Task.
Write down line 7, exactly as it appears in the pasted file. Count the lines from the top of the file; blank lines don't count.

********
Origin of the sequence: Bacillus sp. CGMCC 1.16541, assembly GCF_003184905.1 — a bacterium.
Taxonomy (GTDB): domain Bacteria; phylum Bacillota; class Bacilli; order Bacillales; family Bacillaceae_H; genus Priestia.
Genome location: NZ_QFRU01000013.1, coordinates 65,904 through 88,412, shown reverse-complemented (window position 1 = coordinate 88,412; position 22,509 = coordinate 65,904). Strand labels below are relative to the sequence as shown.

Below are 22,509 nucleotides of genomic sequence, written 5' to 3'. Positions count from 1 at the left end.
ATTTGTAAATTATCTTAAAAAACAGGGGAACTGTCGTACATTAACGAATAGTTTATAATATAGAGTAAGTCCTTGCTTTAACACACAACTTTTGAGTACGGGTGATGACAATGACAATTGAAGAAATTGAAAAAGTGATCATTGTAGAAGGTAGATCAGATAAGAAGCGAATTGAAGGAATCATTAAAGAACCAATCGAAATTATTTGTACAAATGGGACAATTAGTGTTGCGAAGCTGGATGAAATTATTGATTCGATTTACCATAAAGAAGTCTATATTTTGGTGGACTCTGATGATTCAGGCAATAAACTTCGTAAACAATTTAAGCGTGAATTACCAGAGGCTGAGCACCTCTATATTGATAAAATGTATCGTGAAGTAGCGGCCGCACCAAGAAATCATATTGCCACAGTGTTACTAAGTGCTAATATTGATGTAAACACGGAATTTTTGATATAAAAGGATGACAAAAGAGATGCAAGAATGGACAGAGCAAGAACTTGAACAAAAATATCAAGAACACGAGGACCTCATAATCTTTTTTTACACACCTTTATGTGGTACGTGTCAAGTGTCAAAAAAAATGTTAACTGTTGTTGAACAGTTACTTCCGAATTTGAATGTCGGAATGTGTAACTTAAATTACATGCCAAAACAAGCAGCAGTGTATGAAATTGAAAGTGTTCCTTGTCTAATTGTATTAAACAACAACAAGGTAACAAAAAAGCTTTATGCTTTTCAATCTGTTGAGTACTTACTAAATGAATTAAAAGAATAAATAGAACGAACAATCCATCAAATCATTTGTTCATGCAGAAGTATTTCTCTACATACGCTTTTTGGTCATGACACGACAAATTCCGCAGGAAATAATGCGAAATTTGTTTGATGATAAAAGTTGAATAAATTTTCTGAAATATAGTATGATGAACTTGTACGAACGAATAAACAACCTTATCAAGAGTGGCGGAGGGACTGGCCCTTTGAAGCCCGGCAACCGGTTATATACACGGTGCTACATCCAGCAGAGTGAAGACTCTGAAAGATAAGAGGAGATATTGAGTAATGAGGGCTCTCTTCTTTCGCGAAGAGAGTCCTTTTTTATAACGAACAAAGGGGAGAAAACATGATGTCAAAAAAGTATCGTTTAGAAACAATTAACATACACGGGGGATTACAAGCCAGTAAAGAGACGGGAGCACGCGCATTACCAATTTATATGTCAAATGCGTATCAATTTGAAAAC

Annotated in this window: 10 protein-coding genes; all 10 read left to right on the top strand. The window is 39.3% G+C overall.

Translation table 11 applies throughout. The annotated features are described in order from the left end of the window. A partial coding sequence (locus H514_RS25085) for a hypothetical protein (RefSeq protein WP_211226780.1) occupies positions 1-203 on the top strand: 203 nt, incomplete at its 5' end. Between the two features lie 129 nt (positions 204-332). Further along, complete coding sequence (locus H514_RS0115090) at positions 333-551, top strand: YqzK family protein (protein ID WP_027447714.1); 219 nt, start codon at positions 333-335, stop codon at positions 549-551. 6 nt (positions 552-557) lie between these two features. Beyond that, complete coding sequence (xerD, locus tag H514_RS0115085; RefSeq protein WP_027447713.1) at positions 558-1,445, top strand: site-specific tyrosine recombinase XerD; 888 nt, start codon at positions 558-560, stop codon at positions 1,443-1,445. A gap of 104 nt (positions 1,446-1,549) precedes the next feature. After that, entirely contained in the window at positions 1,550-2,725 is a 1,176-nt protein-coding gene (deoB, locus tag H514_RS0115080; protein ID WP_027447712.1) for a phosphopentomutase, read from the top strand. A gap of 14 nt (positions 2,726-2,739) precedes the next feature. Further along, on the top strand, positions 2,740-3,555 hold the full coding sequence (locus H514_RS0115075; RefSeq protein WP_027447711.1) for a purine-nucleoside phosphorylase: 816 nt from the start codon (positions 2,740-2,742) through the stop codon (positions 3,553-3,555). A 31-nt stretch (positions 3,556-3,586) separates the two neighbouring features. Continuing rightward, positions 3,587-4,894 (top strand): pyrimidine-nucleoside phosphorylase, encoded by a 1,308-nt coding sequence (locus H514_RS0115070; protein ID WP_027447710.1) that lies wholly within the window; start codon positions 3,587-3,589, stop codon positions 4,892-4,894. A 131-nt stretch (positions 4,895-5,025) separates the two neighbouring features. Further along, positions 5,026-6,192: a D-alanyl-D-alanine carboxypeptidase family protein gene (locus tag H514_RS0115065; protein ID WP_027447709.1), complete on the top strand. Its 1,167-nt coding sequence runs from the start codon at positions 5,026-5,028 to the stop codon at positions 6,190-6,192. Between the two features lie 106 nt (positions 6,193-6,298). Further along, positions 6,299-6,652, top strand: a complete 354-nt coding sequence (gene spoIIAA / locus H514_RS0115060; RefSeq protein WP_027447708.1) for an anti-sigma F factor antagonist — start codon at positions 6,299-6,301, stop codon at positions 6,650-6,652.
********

Translation table 11 applies throughout. The annotated features are described in order from the left end of the window. A partial coding sequence (locus H514_RS25085) for a hypothetical protein (RefSeq protein WP_211226780.1) occupies positions 1-203 on the top strand: 203 nt, incomplete at its 5' end. Between the two features lie 129 nt (positions 204-332). Further along, complete coding sequence (locus H514_RS0115090) at positions 333-551, top strand: YqzK family protein (protein ID WP_027447714.1); 219 nt, start codon at positions 333-335, stop codon at positions 549-551. 6 nt (positions 552-557) lie between these two features. Beyond that, complete coding sequence (xerD, locus tag H514_RS0115085; RefSeq protein WP_027447713.1) at positions 558-1,445, top strand: site-specific tyrosine recombinase XerD; 888 nt, start codon at positions 558-560, stop codon at positions 1,443-1,445. A gap of 104 nt (positions 1,446-1,549) precedes the next feature. After that, entirely contained in the window at positions 1,550-2,725 is a 1,176-nt protein-coding gene (deoB, locus tag H514_RS0115080; protein ID WP_027447712.1) for a phosphopentomutase, read from the top strand. A gap of 14 nt (positions 2,726-2,739) precedes the next feature. Further along, on the top strand, positions 2,740-3,555 hold the full coding sequence (locus H514_RS0115075; RefSeq protein WP_027447711.1) for a purine-nucleoside phosphorylase: 816 nt from the start codon (positions 2,740-2,742) through the stop codon (positions 3,553-3,555). A 31-nt stretch (positions 3,556-3,586) separates the two neighbouring features. Continuing rightward, positions 3,587-4,894 (top strand): pyrimidine-nucleoside phosphorylase, encoded by a 1,308-nt coding sequence (locus H514_RS0115070; protein ID WP_027447710.1) that lies wholly within the window; start codon positions 3,587-3,589, stop codon positions 4,892-4,894. A 131-nt stretch (positions 4,895-5,025) separates the two neighbouring features. Further along, positions 5,026-6,192: a D-alanyl-D-alanine carboxypeptidase family protein gene (locus tag H514_RS0115065; protein ID WP_027447709.1), complete on the top strand. Its 1,167-nt coding sequence runs from the start codon at positions 5,026-5,028 to the stop codon at positions 6,190-6,192. Between the two features lie 106 nt (positions 6,193-6,298). Further along, positions 6,299-6,652, top strand: a complete 354-nt coding sequence (gene spoIIAA / locus H514_RS0115060; RefSeq protein WP_027447708.1) for an anti-sigma F factor antagonist — start codon at positions 6,299-6,301, stop codon at positions 6,650-6,652.